I placed a garden stool next to a tomato plant. Although some of its leaves were crisp from recent frosty nights, I spotted a few yellow blossoms deep within the plant. A few big tomatoes on the plant were faintly tinged red. Knowing they would finish ripening in the house, I put them in a box before cutting the plant down to a stump. Methodically, I processed each plant in the row, enjoying the beautiful, earthy scent of my garden.
Finally the only tomatoes I had left in the garden were the cherry tomato plants a few rows away. Less affected by the past few cold nights, each plant bore many clusters of perfect, but still green cherry tomatoes. I knew they would slowly ripen in the house so I put them put in a box, too.
As I worked, my daughter Tammie entered the greenhouse. She excitedly informed me, “The apple tree behind the greenhouse is covered with hundreds of beautiful red apples.”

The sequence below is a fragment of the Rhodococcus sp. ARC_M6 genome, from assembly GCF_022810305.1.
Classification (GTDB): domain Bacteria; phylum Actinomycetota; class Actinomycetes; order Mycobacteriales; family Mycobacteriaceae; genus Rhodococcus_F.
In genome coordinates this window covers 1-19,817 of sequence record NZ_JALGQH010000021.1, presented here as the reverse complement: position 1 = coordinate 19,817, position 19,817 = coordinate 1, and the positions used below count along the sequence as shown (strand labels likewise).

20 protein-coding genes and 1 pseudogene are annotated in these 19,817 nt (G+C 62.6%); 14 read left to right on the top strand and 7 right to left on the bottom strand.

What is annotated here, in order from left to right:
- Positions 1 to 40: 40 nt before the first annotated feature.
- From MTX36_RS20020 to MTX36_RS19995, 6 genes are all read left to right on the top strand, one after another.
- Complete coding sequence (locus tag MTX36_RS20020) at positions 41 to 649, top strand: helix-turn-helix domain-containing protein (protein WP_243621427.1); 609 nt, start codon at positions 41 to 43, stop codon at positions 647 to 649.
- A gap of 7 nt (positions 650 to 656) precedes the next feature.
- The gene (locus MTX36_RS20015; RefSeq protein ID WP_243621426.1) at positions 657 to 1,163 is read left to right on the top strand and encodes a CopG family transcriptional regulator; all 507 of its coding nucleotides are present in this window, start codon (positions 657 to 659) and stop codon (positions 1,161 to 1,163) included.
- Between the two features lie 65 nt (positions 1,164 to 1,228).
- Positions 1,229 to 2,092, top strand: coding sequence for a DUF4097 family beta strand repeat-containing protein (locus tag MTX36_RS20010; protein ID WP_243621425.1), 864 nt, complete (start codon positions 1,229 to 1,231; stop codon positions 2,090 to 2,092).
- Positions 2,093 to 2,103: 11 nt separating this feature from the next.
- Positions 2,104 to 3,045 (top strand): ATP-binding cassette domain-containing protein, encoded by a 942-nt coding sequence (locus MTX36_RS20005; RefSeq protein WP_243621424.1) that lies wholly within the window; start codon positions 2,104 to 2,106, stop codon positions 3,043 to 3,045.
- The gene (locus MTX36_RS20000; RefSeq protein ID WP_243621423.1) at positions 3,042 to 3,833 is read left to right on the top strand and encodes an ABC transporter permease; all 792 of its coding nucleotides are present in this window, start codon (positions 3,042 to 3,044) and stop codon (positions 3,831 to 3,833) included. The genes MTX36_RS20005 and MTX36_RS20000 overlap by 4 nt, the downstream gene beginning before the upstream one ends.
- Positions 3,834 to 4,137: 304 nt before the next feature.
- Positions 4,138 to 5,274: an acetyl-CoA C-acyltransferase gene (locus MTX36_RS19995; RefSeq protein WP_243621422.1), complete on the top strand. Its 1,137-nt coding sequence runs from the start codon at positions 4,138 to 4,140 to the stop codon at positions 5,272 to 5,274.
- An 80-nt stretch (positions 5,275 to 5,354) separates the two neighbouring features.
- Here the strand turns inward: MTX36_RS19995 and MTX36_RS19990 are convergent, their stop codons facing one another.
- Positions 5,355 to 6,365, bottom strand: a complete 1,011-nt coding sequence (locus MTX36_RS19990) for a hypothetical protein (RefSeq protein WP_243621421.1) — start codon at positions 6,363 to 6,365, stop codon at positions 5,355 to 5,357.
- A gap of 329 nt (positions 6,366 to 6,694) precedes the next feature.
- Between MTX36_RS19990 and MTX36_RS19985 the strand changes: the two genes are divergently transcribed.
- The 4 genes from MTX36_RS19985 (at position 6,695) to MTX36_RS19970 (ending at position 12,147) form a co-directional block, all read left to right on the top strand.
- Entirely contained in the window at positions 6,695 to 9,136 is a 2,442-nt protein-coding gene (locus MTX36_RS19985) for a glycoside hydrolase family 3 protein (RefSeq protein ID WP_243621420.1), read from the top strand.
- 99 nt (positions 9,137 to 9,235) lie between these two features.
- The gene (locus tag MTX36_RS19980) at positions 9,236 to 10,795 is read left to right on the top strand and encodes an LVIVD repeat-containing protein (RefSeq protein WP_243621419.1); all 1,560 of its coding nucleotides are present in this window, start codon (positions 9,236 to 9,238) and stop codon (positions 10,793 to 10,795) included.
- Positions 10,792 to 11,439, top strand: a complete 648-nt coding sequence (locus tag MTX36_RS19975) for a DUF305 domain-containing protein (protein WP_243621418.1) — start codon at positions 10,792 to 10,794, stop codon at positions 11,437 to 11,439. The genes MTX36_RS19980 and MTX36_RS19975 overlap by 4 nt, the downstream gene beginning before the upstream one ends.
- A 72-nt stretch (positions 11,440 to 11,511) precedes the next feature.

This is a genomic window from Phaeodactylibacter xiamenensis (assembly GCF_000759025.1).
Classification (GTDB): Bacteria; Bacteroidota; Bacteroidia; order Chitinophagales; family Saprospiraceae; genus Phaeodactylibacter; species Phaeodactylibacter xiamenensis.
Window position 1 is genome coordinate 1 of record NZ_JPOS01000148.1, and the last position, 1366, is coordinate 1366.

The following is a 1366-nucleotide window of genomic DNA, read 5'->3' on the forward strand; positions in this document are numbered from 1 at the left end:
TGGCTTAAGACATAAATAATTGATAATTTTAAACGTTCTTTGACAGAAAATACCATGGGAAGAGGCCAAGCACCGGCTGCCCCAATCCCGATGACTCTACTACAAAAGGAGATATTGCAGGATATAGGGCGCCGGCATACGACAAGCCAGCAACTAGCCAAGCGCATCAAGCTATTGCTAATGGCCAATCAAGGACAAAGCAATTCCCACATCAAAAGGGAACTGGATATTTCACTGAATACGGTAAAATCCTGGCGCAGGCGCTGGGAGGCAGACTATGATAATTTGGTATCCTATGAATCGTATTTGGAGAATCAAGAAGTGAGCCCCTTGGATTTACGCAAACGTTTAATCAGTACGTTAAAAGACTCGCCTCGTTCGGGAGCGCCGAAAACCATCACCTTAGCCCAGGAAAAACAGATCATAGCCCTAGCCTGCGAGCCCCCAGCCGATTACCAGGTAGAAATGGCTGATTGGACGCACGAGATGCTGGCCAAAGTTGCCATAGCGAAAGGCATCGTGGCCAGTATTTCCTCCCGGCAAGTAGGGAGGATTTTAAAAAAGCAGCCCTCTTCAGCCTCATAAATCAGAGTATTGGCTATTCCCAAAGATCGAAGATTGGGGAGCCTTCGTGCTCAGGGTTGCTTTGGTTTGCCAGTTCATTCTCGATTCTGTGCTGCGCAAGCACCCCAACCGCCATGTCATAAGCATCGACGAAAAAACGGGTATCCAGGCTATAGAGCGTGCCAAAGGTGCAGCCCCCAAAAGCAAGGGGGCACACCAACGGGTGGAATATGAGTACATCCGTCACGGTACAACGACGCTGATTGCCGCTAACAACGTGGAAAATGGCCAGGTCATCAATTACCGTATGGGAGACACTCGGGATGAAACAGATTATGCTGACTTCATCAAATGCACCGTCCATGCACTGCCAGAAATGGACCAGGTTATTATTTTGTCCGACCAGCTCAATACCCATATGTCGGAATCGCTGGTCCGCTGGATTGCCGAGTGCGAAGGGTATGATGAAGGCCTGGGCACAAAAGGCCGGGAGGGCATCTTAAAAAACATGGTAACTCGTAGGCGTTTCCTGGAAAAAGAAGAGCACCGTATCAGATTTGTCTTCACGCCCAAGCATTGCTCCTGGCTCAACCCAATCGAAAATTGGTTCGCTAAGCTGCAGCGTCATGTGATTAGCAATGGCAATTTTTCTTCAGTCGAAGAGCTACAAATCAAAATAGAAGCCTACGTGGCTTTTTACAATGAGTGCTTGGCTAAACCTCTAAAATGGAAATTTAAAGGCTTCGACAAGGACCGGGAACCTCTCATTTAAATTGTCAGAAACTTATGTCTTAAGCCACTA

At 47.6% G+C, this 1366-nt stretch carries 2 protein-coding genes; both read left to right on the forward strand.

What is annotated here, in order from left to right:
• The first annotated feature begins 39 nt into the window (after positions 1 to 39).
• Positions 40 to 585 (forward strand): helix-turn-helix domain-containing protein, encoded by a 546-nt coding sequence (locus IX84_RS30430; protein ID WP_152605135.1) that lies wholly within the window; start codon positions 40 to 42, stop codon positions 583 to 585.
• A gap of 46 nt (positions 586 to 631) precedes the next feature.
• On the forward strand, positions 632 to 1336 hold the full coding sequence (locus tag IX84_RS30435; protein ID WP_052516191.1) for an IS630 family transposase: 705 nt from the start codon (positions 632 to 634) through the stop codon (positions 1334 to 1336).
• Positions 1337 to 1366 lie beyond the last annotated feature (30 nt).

With a smile I playfully questioned, “Guess who’s going to help me pick them?”
Loving to do things with me after her workhours are finished, Tammie enthusiastically responded, “I’m looking forward to doing that but will the apples be okay? We had a killing frost the other night.”
“They will be fine,” I assured her. “These are late apples and I always pick them after the first frosts in the fall. They’re like these last tomatoes in the garden. All the summer’s warmth turned into plant sugars for us to enjoy after the growing season is over.”